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Math Help - Problem Of The Week

  1. #1
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    Problem Of The Week

    Find an integer between 100 and 200 such that each digit is odd and the sum of the cubes of the digit is equal to the original three-digit number. Hint: the "cube" of a number is that number multiplied by itself 3 times, so the cube of 2 is 2*2*2=8
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    Hello, aznmartinjai!

    Find an integer between 100 and 200 such that each digit is odd
    and the sum of the cubes of the digits is equal to the original three-digit number.
    With a little thinking, you can narrow down the choices.

    Since the number is between 100 and 200, the first digit is "1".

    The other digits must be odd: 1, 3, 5, 7, 9

    But 7 = 343 and 9 = 729 . . . too large.

    So the number is comprised of 1s, 3s, and/or 5s.


    If the number has no 5s, the largest is 133 . . 1 + 3 + 3 .= .55
    . . Hence, the number contains one 5.


    There are only four choices: 115, 135, 151, 153.

    . . 115 . . 1 + 1 + 5 .= .127

    . . 135 . . 1 + 3 + 5 .= .153

    . . 151 . . 1 + 5 + 1 .= .127

    . . 153 . . 1 + 5 + 3 .= .153 . .There!

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    is up to his old tricks again! Jhevon's Avatar
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    Quote Originally Posted by Soroban View Post
    Hello, aznmartinjai!

    With a little thinking, you can narrow down the choices.

    Since the number is between 100 and 200, the first digit is "1".

    The other digits must be odd: 1, 3, 5, 7, 9

    But 7 = 343 and 9 = 729 . . . too large.

    So the number is comprised of 1s, 3s, and/or 5s.


    If the number has no 5s, the largest is 133 . . 1 + 3 + 3 .= .55
    . . Hence, the number contains one 5.


    There are only four choices: 115, 135, 151, 153.

    . . 115 . . 1 + 1 + 5 .= .127

    . . 135 . . 1 + 3 + 5 .= .153

    . . 151 . . 1 + 5 + 1 .= .127

    . . 153 . . 1 + 5 + 3 .= .153 . .There!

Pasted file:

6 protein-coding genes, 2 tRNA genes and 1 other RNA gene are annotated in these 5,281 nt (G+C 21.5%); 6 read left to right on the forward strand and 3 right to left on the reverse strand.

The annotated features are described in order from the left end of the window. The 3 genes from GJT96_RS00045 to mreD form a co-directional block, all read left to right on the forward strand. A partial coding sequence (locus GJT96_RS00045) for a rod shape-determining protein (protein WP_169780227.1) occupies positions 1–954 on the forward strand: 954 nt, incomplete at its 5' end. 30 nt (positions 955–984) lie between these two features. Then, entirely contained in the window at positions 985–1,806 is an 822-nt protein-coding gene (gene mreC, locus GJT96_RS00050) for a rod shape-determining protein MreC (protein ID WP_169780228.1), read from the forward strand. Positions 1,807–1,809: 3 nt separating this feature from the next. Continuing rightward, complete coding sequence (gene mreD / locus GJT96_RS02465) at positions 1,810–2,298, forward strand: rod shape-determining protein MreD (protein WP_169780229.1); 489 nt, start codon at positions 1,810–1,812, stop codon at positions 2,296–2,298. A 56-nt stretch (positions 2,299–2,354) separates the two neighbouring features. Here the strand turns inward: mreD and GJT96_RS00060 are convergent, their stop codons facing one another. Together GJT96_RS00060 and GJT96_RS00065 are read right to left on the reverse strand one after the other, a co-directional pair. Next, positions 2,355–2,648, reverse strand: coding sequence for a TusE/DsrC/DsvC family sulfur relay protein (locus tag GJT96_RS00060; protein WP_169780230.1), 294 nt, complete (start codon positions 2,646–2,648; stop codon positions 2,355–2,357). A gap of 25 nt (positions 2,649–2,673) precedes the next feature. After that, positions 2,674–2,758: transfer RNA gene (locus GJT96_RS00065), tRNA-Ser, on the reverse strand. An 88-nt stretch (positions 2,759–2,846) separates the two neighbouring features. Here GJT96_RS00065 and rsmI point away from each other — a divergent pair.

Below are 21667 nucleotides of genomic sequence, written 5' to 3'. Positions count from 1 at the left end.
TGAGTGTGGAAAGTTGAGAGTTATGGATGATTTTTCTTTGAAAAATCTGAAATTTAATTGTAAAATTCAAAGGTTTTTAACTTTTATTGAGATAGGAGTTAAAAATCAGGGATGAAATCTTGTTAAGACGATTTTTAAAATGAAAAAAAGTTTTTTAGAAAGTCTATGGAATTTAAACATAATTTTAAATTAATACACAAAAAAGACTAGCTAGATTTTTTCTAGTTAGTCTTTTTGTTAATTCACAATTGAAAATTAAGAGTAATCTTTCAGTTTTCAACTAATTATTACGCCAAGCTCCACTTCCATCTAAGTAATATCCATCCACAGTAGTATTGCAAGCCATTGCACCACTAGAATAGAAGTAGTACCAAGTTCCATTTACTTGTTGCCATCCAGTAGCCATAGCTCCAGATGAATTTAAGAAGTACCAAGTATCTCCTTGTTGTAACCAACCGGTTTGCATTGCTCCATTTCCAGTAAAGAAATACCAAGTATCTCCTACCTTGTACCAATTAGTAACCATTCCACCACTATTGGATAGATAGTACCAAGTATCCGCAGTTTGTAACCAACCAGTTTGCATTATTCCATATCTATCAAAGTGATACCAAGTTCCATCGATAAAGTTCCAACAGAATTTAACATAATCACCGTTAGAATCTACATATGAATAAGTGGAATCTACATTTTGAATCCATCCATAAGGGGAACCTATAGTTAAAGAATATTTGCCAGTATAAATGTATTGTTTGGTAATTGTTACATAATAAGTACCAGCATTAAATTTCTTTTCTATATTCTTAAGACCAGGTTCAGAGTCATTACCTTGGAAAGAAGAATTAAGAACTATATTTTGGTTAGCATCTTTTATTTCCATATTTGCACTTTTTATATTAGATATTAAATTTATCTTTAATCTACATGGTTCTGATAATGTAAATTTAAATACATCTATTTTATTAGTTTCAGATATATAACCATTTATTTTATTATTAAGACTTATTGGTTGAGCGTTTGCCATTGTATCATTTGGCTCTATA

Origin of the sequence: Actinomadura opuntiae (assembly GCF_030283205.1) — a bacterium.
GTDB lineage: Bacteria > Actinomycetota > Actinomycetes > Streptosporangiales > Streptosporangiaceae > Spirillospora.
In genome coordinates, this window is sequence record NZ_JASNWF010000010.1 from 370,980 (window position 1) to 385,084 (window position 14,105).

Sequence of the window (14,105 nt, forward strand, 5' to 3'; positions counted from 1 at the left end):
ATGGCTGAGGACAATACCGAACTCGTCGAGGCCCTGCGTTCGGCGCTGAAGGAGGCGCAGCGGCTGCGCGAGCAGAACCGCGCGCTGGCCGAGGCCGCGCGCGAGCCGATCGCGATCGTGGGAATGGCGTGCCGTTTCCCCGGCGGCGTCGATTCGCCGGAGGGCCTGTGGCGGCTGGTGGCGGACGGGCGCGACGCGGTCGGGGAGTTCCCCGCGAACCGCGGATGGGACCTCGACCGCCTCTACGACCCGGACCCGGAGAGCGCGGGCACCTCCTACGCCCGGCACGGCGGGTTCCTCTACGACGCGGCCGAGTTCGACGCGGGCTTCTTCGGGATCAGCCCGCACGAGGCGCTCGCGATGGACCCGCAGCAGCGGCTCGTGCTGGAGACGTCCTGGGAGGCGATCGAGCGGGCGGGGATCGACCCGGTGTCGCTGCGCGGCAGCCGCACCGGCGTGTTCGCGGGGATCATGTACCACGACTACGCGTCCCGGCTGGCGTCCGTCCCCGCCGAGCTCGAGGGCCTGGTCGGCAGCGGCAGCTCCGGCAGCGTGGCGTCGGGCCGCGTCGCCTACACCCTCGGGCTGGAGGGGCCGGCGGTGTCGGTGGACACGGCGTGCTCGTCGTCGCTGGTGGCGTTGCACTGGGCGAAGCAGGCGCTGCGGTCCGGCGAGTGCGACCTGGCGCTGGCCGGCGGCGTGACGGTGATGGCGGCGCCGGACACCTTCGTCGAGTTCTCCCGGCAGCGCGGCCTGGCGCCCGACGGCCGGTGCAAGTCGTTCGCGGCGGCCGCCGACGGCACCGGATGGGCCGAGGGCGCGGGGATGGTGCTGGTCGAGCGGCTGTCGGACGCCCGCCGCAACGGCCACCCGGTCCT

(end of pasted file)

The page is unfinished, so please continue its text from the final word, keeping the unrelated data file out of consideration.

don't mean to be a pain, but your method works out nicely since we were dealing with a relatively short range. how would you construct a "method" to get the answer if the range was too large for trial and error?
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    Quote Originally Posted by Jhevon View Post
    don't mean to be a pain, but your method works out nicely since we were dealing with a relatively short range. how would you construct a "method" to get the answer if the range was too large for trial and error?
    It is going to lead to the following Diophantine Equation:

    x^3+y^3+z^3 = 100x + 10y +z

    I think it is safe to safe, there is no nice algorithm to this equation.
    This is very typical with diophantine equations.
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    is up to his old tricks again! Jhevon's Avatar
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    Quote Originally Posted by ThePerfectHacker View Post
    It is going to lead to the following Diophantine Equation:

    x^3+y^3+z^3 = 100x + 10y +z

    I think it is safe to safe, there is no nice algorithm to this equation.
    This is very typical with diophantine equations.
    i see that! so in this particular case, x will always be 1 and y,z will be either 3 or 5, so Soroban just found the specific case
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